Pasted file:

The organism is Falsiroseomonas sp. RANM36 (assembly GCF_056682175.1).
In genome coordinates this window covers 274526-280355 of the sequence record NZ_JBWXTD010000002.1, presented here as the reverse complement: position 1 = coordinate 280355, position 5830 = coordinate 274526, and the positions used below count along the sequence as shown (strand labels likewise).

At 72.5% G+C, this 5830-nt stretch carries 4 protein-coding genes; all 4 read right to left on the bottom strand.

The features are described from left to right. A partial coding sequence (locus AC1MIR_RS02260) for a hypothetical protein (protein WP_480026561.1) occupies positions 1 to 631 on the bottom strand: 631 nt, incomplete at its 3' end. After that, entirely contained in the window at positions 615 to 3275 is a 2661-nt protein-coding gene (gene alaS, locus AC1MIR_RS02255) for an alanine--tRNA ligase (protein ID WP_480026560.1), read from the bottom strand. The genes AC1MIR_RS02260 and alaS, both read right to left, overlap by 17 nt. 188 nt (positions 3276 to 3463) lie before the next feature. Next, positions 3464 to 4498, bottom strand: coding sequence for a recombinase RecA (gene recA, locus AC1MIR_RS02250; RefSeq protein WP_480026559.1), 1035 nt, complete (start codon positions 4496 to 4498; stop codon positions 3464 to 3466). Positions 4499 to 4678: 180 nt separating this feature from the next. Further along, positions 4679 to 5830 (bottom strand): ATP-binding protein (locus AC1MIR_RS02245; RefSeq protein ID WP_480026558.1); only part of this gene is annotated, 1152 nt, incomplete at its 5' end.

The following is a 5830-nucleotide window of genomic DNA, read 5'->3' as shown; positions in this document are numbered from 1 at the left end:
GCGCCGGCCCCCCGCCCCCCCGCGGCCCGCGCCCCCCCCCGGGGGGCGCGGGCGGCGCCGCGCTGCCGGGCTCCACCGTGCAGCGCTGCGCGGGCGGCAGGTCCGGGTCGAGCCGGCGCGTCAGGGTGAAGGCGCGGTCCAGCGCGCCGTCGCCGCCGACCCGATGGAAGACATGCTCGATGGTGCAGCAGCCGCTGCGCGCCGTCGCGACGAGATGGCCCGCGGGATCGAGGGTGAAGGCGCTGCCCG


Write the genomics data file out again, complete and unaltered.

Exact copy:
The organism is Falsiroseomonas sp. RANM36 (assembly GCF_056682175.1).
In genome coordinates this window covers 274526-280355 of the sequence record NZ_JBWXTD010000002.1, presented here as the reverse complement: position 1 = coordinate 280355, position 5830 = coordinate 274526, and the positions used below count along the sequence as shown (strand labels likewise).

At 72.5% G+C, this 5830-nt stretch carries 4 protein-coding genes; all 4 read right to left on the bottom strand.

The features are described from left to right. A partial coding sequence (locus AC1MIR_RS02260) for a hypothetical protein (protein WP_480026561.1) occupies positions 1 to 631 on the bottom strand: 631 nt, incomplete at its 3' end. After that, entirely contained in the window at positions 615 to 3275 is a 2661-nt protein-coding gene (gene alaS, locus AC1MIR_RS02255) for an alanine--tRNA ligase (protein ID WP_480026560.1), read from the bottom strand. The genes AC1MIR_RS02260 and alaS, both read right to left, overlap by 17 nt. 188 nt (positions 3276 to 3463) lie before the next feature. Next, positions 3464 to 4498, bottom strand: coding sequence for a recombinase RecA (gene recA, locus AC1MIR_RS02250; RefSeq protein WP_480026559.1), 1035 nt, complete (start codon positions 4496 to 4498; stop codon positions 3464 to 3466). Positions 4499 to 4678: 180 nt separating this feature from the next. Further along, positions 4679 to 5830 (bottom strand): ATP-binding protein (locus AC1MIR_RS02245; RefSeq protein ID WP_480026558.1); only part of this gene is annotated, 1152 nt, incomplete at its 5' end.

The following is a 5830-nucleotide window of genomic DNA, read 5'->3' as shown; positions in this document are numbered from 1 at the left end:
GCGCCGGCCCCCCGCCCCCCCGCGGCCCGCGCCCCCCCCCGGGGGGCGCGGGCGGCGCCGCGCTGCCGGGCTCCACCGTGCAGCGCTGCGCGGGCGGCAGGTCCGGGTCGAGCCGGCGCGTCAGGGTGAAGGCGCGGTCCAGCGCGCCGTCGCCGCCGACCCGATGGAAGACATGCTCGATGGTGCAGCAGCCGCTGCGCGCCGTCGCGACGAGATGGCCCGCGGGATCGAGGGTGAAGGCGCTGCCCG